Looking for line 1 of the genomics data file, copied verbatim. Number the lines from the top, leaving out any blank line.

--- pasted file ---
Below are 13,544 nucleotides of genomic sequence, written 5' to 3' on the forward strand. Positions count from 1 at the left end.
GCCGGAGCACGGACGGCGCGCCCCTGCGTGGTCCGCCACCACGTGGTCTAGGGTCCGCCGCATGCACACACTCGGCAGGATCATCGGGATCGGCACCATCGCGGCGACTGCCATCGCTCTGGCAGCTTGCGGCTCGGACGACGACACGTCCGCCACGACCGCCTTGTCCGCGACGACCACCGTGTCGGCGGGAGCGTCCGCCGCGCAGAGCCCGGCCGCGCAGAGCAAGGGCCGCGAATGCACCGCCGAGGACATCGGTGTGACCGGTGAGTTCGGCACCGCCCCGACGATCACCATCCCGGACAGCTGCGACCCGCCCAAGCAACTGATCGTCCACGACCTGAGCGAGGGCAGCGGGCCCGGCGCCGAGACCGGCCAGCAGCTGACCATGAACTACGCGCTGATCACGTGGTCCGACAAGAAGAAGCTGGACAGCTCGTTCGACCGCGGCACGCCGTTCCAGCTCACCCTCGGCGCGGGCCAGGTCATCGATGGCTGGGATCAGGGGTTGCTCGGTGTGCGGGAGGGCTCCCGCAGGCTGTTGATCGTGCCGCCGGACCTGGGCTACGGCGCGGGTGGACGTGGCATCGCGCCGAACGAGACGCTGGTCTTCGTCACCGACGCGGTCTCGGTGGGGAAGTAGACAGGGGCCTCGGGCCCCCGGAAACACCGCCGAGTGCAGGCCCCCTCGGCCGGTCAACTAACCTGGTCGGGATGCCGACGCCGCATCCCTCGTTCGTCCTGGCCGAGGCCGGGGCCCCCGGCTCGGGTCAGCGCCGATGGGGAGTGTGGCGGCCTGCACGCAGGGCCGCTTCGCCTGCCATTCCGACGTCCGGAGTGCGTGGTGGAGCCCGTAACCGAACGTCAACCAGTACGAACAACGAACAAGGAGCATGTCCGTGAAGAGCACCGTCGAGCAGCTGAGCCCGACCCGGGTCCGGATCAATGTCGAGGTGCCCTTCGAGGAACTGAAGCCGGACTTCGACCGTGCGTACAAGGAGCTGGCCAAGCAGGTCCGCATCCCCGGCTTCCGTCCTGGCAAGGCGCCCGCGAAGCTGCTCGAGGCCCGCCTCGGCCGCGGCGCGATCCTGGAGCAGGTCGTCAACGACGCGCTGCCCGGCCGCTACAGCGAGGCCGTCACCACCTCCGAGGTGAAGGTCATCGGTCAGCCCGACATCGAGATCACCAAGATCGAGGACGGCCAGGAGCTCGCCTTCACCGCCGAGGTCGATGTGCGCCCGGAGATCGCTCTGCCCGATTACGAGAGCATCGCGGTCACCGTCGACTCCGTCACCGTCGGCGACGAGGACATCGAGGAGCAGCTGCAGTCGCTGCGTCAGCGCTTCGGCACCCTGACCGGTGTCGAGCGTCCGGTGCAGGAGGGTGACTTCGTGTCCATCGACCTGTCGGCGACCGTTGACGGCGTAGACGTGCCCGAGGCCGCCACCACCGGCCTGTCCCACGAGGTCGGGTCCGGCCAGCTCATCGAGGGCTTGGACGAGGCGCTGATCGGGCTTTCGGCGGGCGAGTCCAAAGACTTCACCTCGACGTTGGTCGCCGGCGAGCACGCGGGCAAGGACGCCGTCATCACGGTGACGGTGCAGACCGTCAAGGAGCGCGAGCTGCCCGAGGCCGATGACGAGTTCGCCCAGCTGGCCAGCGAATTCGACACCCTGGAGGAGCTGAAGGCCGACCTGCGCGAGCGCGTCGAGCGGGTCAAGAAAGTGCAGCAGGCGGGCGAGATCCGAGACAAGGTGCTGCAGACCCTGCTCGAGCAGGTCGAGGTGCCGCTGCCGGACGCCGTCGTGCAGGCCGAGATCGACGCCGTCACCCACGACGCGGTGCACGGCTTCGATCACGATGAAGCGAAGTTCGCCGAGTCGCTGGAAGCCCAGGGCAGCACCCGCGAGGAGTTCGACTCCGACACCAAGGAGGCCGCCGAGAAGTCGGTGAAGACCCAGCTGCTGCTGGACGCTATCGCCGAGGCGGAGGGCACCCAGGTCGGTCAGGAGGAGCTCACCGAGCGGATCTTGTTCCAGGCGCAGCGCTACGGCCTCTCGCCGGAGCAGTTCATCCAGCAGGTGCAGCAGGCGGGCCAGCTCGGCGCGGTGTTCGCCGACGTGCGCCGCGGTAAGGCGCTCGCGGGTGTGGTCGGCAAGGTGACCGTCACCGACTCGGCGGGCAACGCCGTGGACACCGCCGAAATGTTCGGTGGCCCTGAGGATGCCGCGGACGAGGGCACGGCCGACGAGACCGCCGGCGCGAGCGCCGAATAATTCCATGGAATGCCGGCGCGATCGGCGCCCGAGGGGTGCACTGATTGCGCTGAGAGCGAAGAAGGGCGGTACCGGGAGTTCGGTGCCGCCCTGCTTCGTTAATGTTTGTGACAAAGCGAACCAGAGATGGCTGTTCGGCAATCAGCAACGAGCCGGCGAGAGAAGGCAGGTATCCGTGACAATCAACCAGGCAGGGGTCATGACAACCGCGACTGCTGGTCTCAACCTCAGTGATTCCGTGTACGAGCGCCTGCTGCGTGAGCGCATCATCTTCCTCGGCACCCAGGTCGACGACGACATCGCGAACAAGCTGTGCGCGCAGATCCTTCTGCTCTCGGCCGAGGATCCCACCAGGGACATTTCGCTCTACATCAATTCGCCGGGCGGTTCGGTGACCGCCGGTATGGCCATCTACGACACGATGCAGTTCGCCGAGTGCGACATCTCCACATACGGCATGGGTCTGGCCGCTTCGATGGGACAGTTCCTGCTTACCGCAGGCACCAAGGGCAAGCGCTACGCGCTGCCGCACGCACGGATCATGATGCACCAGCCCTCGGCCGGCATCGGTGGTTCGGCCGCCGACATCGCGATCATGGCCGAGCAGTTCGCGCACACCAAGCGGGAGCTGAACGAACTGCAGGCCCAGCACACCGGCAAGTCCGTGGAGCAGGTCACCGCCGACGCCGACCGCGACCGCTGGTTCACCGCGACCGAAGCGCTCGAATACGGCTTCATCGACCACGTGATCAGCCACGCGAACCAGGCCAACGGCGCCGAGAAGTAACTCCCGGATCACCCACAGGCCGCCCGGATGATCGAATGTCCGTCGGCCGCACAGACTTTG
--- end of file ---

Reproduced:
Below are 13,544 nucleotides of genomic sequence, written 5' to 3' on the forward strand. Positions count from 1 at the left end.